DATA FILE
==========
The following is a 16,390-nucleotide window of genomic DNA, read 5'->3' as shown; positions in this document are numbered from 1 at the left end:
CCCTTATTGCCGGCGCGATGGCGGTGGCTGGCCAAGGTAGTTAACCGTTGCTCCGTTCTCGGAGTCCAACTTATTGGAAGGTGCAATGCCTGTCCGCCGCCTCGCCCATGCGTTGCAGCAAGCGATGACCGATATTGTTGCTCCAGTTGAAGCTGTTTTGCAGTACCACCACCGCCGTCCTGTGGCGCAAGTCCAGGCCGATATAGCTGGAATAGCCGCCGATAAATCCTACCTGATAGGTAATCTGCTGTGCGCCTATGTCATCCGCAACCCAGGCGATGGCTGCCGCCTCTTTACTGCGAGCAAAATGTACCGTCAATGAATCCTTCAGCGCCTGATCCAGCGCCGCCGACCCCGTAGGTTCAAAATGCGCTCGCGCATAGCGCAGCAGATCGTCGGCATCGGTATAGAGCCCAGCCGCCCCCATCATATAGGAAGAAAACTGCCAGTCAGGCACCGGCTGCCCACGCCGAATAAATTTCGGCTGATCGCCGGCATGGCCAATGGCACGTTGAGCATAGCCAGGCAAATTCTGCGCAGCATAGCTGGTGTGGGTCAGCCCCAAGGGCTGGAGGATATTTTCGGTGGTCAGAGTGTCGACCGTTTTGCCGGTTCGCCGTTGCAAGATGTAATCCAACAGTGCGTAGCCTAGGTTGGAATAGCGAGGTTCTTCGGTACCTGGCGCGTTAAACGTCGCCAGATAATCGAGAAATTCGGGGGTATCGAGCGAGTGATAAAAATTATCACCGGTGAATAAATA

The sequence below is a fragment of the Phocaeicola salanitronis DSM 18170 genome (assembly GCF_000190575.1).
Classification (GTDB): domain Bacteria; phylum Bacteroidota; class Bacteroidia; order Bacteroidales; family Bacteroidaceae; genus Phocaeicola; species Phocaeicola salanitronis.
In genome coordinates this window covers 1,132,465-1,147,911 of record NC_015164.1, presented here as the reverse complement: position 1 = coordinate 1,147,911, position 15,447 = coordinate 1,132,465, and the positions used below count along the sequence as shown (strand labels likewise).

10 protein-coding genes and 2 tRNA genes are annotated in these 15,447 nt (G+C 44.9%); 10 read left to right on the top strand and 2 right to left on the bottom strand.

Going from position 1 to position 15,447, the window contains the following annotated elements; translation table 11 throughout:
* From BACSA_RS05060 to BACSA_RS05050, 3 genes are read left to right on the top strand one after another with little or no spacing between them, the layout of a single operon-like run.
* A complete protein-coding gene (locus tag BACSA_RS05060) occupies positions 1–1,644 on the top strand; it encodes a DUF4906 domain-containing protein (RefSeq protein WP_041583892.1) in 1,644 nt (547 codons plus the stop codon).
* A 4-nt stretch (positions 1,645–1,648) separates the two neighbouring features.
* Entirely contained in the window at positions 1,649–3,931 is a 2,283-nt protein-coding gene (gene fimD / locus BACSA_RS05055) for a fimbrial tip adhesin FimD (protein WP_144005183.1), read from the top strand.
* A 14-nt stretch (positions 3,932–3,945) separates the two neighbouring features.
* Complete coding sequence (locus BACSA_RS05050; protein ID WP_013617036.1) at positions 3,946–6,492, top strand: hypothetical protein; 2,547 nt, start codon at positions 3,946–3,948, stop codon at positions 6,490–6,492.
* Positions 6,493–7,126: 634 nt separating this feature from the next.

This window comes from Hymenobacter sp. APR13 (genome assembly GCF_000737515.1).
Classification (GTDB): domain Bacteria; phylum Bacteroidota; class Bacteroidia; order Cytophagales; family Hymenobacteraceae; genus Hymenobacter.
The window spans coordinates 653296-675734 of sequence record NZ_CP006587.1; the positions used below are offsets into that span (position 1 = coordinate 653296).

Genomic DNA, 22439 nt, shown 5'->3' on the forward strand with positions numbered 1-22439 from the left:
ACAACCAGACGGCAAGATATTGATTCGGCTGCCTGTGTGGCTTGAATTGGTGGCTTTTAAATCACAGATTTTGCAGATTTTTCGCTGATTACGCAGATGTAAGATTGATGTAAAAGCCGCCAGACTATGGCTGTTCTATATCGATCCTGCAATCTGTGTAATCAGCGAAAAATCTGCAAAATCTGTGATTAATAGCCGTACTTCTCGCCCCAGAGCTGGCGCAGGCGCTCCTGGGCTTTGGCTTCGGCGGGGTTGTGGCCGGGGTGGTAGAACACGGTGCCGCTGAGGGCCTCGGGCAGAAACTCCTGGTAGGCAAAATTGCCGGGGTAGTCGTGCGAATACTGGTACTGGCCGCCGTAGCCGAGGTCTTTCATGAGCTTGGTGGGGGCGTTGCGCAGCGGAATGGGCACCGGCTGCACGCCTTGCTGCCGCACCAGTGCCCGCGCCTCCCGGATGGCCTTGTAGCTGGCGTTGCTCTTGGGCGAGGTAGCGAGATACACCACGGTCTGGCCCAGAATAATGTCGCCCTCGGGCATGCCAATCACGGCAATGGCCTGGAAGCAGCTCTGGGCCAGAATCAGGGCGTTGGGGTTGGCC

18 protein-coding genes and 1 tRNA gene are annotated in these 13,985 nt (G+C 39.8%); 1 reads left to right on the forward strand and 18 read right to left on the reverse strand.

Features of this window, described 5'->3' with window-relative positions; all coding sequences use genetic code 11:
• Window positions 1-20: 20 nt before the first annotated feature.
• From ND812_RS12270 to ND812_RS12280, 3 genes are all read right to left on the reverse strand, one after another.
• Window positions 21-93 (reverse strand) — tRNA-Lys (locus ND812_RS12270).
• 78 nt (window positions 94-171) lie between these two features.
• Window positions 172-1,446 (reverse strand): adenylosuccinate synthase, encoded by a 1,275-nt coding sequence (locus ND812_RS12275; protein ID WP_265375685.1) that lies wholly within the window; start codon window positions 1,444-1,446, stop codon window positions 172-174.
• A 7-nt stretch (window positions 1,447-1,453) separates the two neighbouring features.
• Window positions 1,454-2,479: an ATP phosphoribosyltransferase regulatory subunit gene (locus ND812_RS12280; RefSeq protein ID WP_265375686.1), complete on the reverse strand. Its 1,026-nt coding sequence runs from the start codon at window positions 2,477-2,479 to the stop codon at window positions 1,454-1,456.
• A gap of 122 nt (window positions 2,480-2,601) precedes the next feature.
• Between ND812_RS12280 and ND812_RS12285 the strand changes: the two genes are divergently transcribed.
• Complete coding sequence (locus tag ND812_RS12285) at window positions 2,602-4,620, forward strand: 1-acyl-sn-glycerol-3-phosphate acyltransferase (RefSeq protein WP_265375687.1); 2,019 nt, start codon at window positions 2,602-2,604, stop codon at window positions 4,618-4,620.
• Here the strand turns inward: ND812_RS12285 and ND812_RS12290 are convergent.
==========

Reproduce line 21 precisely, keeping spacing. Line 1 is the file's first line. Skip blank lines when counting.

Features of this window, described 5'->3' with window-relative positions; all coding sequences use genetic code 11: